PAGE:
Let’s teach our kids financial literacy to prepare them for the future

Life skills are essential for a well-managed future, says an expert. During the pandemic, it became more evident than ever that life skills are essential for the survival of individuals and societies. For children too, academic knowledge needs to be enriched with insightful lessons about how the real world works: how money is made, spent, saved, invested and how industries and institutions work.

Educator Rajesh Bhatia, who runs the TreeHouse chain of schools and virtual play schools, believes the new education model must teach children financial literacy for a well-managed future. He says, “Children have curious minds who want to explore the physical, digital, and conceptual worlds, but we often link them to books and rote learning. a house, running a business or imagining a better future, they open up new perspectives with surprising maturity.

“Money as a concept, he believes, is something that children ignore until they begin to study it as a subject. Rajesh says,“ Young children observe how everything, what whether toys or chocolates, costs money. But they don’t know how the money is made. Even when students study economics or the world of finance, they don’t really learn how to apply this knowledge to real life. Why can this gap between knowledge and application not be bridged? This is why TreeHouse now offers online life skills courses for students aged 11-18 and says Rajesh: “A financial literacy class will teach kids how to save money. , financial transactions, investments, e-commerce entrepreneurship, and much more.

This program will also be open to people over the age of 20 and anyone who wants to know the basics of trading, the stock market, the conundrum of politics, etc. By the time this generation of children grows up, says Rajesh, the financial world will have undergone a radical change. He explains, “The pandemic has forced financial institutions to rapidly digitize their processes.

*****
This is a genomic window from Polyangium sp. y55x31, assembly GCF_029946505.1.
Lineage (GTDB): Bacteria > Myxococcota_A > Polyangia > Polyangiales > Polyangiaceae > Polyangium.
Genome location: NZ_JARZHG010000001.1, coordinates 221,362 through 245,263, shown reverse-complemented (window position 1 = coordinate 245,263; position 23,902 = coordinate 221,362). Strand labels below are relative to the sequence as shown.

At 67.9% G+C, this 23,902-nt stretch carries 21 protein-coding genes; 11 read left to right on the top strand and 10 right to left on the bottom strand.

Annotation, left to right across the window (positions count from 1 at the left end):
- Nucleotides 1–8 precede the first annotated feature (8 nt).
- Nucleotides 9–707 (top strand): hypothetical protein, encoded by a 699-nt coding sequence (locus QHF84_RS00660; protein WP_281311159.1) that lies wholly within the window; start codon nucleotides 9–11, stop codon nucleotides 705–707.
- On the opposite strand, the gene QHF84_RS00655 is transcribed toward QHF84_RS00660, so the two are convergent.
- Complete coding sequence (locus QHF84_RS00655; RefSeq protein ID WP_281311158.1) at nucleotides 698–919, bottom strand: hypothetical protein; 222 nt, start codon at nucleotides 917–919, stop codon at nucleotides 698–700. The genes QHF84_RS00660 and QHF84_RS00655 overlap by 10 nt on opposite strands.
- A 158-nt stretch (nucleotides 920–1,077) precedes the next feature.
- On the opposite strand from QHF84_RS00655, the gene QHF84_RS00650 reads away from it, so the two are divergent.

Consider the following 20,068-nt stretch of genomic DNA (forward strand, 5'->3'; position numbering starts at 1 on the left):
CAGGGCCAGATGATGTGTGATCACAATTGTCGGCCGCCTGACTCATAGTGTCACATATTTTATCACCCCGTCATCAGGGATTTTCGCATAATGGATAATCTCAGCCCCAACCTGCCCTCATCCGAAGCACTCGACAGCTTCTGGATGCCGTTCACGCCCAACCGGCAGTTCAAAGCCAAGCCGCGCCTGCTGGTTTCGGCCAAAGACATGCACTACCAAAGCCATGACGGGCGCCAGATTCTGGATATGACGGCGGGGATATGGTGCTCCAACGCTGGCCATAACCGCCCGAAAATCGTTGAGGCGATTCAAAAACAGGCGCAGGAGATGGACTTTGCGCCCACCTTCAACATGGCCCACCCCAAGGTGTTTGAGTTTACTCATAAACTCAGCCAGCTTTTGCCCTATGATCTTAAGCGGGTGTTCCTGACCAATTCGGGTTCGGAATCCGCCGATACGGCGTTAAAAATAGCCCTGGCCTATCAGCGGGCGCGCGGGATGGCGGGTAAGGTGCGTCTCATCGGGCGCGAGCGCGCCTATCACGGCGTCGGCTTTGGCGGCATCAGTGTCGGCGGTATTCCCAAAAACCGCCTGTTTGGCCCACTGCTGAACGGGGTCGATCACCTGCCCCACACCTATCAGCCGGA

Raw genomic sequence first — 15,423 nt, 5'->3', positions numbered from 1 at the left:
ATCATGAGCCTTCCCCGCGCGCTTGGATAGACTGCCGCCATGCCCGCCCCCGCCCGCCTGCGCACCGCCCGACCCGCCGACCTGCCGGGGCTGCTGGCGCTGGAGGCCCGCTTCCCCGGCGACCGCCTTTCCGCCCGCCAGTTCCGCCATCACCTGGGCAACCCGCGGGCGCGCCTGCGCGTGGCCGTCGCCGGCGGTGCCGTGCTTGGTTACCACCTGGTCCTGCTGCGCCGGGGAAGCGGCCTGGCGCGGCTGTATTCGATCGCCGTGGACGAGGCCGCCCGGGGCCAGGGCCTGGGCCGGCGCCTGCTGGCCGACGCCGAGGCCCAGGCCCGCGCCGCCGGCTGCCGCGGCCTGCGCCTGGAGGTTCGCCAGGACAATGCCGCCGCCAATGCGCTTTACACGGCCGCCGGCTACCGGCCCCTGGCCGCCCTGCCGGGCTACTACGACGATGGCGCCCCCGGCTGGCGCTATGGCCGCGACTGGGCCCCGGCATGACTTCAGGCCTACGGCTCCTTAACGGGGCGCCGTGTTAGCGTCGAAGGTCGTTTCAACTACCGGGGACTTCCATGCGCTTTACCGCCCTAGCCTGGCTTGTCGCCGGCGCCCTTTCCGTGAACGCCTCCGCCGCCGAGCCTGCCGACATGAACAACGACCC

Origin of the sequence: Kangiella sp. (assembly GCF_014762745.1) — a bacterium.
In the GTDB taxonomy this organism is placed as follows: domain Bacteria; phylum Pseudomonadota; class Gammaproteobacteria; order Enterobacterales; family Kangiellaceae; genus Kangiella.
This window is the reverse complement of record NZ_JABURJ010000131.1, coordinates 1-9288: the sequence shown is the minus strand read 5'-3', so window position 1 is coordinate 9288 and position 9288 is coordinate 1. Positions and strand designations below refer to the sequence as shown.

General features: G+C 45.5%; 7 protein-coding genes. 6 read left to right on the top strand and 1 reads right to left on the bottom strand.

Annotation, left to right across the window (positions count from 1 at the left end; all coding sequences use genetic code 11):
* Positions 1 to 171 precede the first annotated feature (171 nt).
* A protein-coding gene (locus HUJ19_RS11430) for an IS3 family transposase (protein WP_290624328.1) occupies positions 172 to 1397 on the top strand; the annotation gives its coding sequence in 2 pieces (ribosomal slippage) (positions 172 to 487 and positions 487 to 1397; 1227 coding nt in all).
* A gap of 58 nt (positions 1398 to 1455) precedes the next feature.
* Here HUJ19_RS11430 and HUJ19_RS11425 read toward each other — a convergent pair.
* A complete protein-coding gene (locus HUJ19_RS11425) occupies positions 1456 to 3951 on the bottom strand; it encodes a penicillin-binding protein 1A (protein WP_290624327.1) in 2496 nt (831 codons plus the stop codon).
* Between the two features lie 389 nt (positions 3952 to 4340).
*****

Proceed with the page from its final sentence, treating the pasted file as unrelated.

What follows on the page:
Money is becoming increasingly digital, and it is imperative that children are prepared to face technology-driven businesses and financial systems when they become adults. Parents are often reluctant to discuss finances and money with their children, but it is good to instill a healthy attitude towards such an intrinsic part of life. This, in turn, could help them plan better for their future when they start earning money. “

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Intangible lessons are also needed, says Rajesh, and he adds, “Yes, we have to teach children to be kind, empathetic and socially responsible. Comprehensive sex education and financial education, in my opinion, are just as important because they teach children about responsibility. and responsibility at a young age and demystify the subjects to which they are exposed but which they know little about. In India, we can reinvent the education wheel instead of seeking advice in the West and empowering our children to be ready for the future, now. “

He hopes TreeHouse, by imparting life skills, will inspire students to think like leaders from an early age, embrace entrepreneurship and not only look for a job on time, but provide it. Rajesh concludes, “The National Center for Financial Education in 2019 conducted a survey and found that only 27% of Indians have financial literacy. This is alarming, given that India has a massive population of young people.

We must therefore start early to train our young people, to empower them and make them financially independent. “TreeHouse has already started virtual livelihood education classes for students in grades 6-9 in banking, law, e-commerce, aviation, and business administration. And is the first player in this virtual professional learning space.

Louis R. Hancock